The Construction Products Association says contractors’ margins have suffered

The risks to the UK construction industry of further political stalemate over Brexit are being intensified by rising costs eating into contractors’ margins, according to the Construction Products Association.

Rebecca Larkin, a senior economist at the CPA, said confidence among consumers and businesses was low, reducing the amount of work feeding through to private housing activity and commercial work. 

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“These sectors require greater visibility over the economy’s future growth path to see projects get the go-ahead. By itself this raises concern over the extent to which the political stalemate over Brexit is affecting UK construction,” Larkin said.

“But the risks are intensified when combined with the prevailing narrative of rising costs for labour, raw materials and fuel eroding contractors’ margins.”

The CPA’s latest quarterly trade survey found profit margins for half of the main contractors polled had fallen in the first quarter.

The survey also revealed a mixed picture for product sales, output and new orders in the first three months of 2019.

Sales of construction products rose according to just over half (55%) of heavy side manufacturers – aggregates, cement, ready-mix concrete, structural and reinforcing steel – year-on-year, while 29% of firms involved in light side manufacturing – heating and ventilation systems, plumbing, electrical and lighting, doors and windows, kitchen furniture and thermal insulation – reported an increase.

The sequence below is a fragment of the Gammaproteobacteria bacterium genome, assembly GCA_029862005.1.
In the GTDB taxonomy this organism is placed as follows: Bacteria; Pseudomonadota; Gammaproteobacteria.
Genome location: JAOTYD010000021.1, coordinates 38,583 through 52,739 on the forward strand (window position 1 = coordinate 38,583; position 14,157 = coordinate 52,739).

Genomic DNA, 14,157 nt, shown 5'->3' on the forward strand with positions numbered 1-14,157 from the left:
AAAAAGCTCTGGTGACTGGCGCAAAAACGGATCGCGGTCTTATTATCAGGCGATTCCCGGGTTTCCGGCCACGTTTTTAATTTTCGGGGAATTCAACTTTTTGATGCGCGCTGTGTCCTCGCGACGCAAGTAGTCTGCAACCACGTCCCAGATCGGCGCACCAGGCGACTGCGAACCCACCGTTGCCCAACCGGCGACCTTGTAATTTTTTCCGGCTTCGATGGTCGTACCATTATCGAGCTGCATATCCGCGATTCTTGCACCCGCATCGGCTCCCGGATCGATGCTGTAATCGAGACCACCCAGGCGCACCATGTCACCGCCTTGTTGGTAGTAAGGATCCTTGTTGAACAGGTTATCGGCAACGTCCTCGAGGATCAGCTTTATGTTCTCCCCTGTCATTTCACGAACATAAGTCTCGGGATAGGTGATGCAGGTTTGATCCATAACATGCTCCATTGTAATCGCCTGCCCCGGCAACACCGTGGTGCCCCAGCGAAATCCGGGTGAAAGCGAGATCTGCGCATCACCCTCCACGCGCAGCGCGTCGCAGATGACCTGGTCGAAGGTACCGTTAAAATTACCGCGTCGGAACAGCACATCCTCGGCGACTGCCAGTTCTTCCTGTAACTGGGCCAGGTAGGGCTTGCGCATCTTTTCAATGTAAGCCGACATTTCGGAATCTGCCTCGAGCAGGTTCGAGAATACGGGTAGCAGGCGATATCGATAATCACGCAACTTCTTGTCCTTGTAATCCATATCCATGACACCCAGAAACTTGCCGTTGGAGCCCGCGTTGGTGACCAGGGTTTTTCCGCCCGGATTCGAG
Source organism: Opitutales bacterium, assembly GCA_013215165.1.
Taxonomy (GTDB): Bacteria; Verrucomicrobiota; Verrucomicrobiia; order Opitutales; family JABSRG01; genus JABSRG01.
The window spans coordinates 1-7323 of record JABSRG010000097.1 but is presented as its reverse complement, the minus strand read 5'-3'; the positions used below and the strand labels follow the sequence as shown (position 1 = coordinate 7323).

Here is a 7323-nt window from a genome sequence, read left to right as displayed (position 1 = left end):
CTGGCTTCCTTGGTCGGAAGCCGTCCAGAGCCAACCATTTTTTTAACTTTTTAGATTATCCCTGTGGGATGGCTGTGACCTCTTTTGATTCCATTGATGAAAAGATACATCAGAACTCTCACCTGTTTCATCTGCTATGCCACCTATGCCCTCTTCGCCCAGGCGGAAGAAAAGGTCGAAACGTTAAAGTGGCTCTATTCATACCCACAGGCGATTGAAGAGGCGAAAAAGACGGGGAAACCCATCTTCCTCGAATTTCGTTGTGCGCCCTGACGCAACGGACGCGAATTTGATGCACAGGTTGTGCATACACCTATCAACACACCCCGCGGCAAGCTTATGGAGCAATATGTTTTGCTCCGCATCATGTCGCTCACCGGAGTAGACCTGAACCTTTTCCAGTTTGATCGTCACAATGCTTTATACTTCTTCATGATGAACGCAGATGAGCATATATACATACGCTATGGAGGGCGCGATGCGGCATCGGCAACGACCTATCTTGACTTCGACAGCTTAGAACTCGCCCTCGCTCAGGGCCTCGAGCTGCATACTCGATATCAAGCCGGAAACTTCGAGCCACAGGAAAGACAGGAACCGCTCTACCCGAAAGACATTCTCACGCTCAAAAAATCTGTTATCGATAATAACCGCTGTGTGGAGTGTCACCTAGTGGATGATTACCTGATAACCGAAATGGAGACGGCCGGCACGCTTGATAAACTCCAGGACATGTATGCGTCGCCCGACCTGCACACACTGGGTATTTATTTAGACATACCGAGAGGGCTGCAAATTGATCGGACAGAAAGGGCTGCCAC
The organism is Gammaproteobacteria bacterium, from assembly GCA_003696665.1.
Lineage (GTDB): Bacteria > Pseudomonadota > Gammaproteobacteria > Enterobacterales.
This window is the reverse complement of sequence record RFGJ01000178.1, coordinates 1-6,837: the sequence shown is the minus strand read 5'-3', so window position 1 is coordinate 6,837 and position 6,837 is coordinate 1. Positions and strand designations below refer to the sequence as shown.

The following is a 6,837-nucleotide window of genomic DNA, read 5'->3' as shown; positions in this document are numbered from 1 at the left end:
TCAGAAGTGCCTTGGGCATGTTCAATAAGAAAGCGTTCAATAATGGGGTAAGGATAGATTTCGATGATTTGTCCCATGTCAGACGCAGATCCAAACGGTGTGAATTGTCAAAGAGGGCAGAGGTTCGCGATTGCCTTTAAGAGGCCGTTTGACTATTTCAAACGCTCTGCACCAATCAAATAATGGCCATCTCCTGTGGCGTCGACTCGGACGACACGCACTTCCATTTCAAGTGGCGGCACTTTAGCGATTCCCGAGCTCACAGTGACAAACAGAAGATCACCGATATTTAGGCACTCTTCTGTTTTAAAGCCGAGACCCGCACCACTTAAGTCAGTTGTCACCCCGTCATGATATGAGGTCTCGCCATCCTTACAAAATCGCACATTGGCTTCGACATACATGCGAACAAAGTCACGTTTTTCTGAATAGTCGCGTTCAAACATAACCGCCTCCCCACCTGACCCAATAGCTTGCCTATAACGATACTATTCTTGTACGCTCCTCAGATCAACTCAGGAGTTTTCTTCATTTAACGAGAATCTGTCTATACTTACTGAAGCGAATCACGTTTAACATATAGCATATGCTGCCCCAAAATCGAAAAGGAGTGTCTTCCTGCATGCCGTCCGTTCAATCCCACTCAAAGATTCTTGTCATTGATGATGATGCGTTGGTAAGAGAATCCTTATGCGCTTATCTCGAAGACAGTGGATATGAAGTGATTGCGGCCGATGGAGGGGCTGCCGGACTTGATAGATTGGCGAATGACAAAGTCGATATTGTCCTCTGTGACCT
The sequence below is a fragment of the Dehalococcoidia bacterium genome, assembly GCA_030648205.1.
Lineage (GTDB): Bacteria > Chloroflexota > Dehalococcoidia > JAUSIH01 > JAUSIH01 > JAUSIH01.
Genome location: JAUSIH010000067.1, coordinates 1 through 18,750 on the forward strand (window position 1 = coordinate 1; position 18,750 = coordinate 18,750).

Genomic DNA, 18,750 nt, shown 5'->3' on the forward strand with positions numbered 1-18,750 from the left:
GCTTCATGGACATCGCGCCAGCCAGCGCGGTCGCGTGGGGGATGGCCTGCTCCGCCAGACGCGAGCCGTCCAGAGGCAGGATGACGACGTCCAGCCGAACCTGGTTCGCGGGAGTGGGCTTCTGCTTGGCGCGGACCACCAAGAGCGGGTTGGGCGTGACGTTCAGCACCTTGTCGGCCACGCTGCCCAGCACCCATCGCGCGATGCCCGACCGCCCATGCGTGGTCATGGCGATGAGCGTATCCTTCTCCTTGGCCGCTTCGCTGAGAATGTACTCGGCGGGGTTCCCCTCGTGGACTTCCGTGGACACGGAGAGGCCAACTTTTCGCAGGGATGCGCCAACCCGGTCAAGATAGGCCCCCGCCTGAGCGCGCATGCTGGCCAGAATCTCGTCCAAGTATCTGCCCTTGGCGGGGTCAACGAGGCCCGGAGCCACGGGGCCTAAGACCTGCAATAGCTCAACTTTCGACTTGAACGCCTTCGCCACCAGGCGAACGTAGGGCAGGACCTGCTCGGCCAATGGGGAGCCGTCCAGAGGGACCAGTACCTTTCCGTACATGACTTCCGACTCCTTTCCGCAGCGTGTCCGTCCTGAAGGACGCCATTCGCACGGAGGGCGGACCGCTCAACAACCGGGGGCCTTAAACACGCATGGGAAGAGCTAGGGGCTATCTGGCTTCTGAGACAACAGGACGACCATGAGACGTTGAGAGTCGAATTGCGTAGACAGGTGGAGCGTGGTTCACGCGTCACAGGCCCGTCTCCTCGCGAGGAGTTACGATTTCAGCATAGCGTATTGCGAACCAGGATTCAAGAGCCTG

Construction output year-on-year was down by a fifth for main contractors, 17% for civil engineers and 7% for SME operators.

Order books were lower or unchanged in the first quarter, while 16% of SMEs and 15% of civil engineering firms reported a decline in new orders.

And raw material costs rose for 91% of civil engineering contractors, 60% of main contractors, 85% of heavy side product manufacturers and 82% of light side manufacturers.

The CPA report said of those specialist contractors who revealed their payment practices by the end of March 2019 only 4% reported their average time to pay as being less than 30 days.

Just over a third (37%) reported average payment periods between 31 and 45 days, 41% reported average payment periods of 46-60 days and nearly a fifth (19%) reported average payment periods of between 61 and 90 days. No specialist contractors had average payment periods of more than 90 days.

The CPA’s findings are in line with a survey by the Federation of Master Builders which earlier this month revealed that workloads for SME construction firms had dipped for the first time in six years.